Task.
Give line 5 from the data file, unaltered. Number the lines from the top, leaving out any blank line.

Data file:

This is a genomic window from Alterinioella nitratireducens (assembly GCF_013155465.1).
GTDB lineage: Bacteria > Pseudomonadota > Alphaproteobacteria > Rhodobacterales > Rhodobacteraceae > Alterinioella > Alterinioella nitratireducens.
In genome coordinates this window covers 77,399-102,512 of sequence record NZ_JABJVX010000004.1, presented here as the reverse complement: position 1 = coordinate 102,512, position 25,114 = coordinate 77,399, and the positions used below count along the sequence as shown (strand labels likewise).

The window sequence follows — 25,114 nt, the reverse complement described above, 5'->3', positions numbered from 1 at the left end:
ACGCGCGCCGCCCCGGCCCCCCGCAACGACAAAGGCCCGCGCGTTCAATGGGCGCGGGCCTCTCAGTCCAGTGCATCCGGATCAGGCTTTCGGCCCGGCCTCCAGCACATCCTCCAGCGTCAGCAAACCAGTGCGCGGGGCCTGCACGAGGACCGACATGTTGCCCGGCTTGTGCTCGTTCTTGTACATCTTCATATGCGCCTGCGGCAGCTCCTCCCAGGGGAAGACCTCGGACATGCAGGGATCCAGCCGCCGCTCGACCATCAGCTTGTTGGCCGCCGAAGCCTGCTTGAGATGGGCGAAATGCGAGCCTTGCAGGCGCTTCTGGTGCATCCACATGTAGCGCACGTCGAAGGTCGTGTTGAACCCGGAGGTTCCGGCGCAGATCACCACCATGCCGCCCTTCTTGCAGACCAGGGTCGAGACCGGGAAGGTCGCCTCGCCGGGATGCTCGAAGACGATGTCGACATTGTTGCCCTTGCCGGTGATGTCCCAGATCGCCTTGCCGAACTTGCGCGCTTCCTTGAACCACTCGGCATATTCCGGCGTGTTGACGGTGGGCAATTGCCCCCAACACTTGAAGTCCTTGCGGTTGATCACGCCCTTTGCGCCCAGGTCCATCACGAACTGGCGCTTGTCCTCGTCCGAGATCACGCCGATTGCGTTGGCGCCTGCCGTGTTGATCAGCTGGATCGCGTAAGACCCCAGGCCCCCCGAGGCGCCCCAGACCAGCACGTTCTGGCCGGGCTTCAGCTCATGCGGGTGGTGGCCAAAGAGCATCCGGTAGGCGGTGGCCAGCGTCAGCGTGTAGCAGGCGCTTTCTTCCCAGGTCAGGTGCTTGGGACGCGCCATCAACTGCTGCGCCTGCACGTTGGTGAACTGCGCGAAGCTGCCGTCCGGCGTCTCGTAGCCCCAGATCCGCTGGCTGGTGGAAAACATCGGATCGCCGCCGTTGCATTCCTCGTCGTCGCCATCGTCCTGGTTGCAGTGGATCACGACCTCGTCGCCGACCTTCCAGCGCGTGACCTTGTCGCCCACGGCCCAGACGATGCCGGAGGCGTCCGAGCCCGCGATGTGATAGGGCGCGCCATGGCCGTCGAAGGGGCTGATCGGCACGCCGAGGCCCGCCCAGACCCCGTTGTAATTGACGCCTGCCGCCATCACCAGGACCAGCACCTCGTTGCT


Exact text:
ACGCGCGCCGCCCCGGCCCCCCGCAACGACAAAGGCCCGCGCGTTCAATGGGCGCGGGCCTCTCAGTCCAGTGCATCCGGATCAGGCTTTCGGCCCGGCCTCCAGCACATCCTCCAGCGTCAGCAAACCAGTGCGCGGGGCCTGCACGAGGACCGACATGTTGCCCGGCTTGTGCTCGTTCTTGTACATCTTCATATGCGCCTGCGGCAGCTCCTCCCAGGGGAAGACCTCGGACATGCAGGGATCCAGCCGCCGCTCGACCATCAGCTTGTTGGCCGCCGAAGCCTGCTTGAGATGGGCGAAATGCGAGCCTTGCAGGCGCTTCTGGTGCATCCACATGTAGCGCACGTCGAAGGTCGTGTTGAACCCGGAGGTTCCGGCGCAGATCACCACCATGCCGCCCTTCTTGCAGACCAGGGTCGAGACCGGGAAGGTCGCCTCGCCGGGATGCTCGAAGACGATGTCGACATTGTTGCCCTTGCCGGTGATGTCCCAGATCGCCTTGCCGAACTTGCGCGCTTCCTTGAACCACTCGGCATATTCCGGCGTGTTGACGGTGGGCAATTGCCCCCAACACTTGAAGTCCTTGCGGTTGATCACGCCCTTTGCGCCCAGGTCCATCACGAACTGGCGCTTGTCCTCGTCCGAGATCACGCCGATTGCGTTGGCGCCTGCCGTGTTGATCAGCTGGATCGCGTAAGACCCCAGGCCCCCCGAGGCGCCCCAGACCAGCACGTTCTGGCCGGGCTTCAGCTCATGCGGGTGGTGGCCAAAGAGCATCCGGTAGGCGGTGGCCAGCGTCAGCGTGTAGCAGGCGCTTTCTTCCCAGGTCAGGTGCTTGGGACGCGCCATCAACTGCTGCGCCTGCACGTTGGTGAACTGCGCGAAGCTGCCGTCCGGCGTCTCGTAGCCCCAGATCCGCTGGCTGGTGGAAAACATCGGATCGCCGCCGTTGCATTCCTCGTCGTCGCCATCGTCCTGGTTGCAGTGGATCACGACCTCGTCGCCGACCTTCCAGCGCGTGACCTTGTCGCCCACGGCCCAGACGATGCCGGAGGCGTCCGAGCCCGCGATGTGATAGGGCGCGCCATGGCCGTCGAAGGGGCTGATCGGCACGCCGAGGCCCGCCCAGACCCCGTTGTAATTGACGCCTGCCGCCATCACCAGGACCAGCACCTCGTTGCT